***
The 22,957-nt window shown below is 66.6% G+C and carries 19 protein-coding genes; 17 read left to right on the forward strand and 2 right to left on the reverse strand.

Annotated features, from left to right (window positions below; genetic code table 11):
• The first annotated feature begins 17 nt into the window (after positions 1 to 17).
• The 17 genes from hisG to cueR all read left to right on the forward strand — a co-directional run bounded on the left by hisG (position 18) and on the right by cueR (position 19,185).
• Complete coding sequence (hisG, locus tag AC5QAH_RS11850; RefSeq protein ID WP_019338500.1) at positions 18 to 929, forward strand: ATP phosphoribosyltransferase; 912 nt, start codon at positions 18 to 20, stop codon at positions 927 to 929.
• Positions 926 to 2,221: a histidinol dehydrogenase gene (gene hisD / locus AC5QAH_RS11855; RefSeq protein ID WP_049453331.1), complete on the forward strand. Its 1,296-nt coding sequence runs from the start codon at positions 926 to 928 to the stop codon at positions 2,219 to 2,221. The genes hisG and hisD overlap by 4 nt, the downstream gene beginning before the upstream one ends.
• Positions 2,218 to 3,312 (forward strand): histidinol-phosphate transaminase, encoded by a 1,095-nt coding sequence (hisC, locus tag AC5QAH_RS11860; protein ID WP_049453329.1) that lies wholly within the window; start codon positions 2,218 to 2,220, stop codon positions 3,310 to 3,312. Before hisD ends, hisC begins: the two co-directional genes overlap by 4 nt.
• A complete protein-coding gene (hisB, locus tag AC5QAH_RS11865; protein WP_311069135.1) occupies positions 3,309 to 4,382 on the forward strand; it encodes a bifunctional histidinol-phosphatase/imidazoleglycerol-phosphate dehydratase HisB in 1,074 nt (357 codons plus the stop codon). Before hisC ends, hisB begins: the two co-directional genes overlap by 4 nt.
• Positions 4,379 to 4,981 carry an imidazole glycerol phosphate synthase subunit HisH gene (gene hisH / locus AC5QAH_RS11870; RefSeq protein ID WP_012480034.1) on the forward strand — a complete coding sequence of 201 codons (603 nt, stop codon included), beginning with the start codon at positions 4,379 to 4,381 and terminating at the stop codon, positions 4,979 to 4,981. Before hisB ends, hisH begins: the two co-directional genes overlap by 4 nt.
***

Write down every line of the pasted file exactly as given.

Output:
The 22,957-nt window shown below is 66.6% G+C and carries 19 protein-coding genes; 17 read left to right on the forward strand and 2 right to left on the reverse strand.

Annotated features, from left to right (window positions below; genetic code table 11):
• The first annotated feature begins 17 nt into the window (after positions 1 to 17).
• The 17 genes from hisG to cueR all read left to right on the forward strand — a co-directional run bounded on the left by hisG (position 18) and on the right by cueR (position 19,185).
• Complete coding sequence (hisG, locus tag AC5QAH_RS11850; RefSeq protein ID WP_019338500.1) at positions 18 to 929, forward strand: ATP phosphoribosyltransferase; 912 nt, start codon at positions 18 to 20, stop codon at positions 927 to 929.
• Positions 926 to 2,221: a histidinol dehydrogenase gene (gene hisD / locus AC5QAH_RS11855; RefSeq protein ID WP_049453331.1), complete on the forward strand. Its 1,296-nt coding sequence runs from the start codon at positions 926 to 928 to the stop codon at positions 2,219 to 2,221. The genes hisG and hisD overlap by 4 nt, the downstream gene beginning before the upstream one ends.
• Positions 2,218 to 3,312 (forward strand): histidinol-phosphate transaminase, encoded by a 1,095-nt coding sequence (hisC, locus tag AC5QAH_RS11860; protein ID WP_049453329.1) that lies wholly within the window; start codon positions 2,218 to 2,220, stop codon positions 3,310 to 3,312. Before hisD ends, hisC begins: the two co-directional genes overlap by 4 nt.
• A complete protein-coding gene (hisB, locus tag AC5QAH_RS11865; protein WP_311069135.1) occupies positions 3,309 to 4,382 on the forward strand; it encodes a bifunctional histidinol-phosphatase/imidazoleglycerol-phosphate dehydratase HisB in 1,074 nt (357 codons plus the stop codon). Before hisC ends, hisB begins: the two co-directional genes overlap by 4 nt.
• Positions 4,379 to 4,981 carry an imidazole glycerol phosphate synthase subunit HisH gene (gene hisH / locus AC5QAH_RS11870; RefSeq protein ID WP_012480034.1) on the forward strand — a complete coding sequence of 201 codons (603 nt, stop codon included), beginning with the start codon at positions 4,379 to 4,381 and terminating at the stop codon, positions 4,979 to 4,981. Before hisB ends, hisH begins: the two co-directional genes overlap by 4 nt.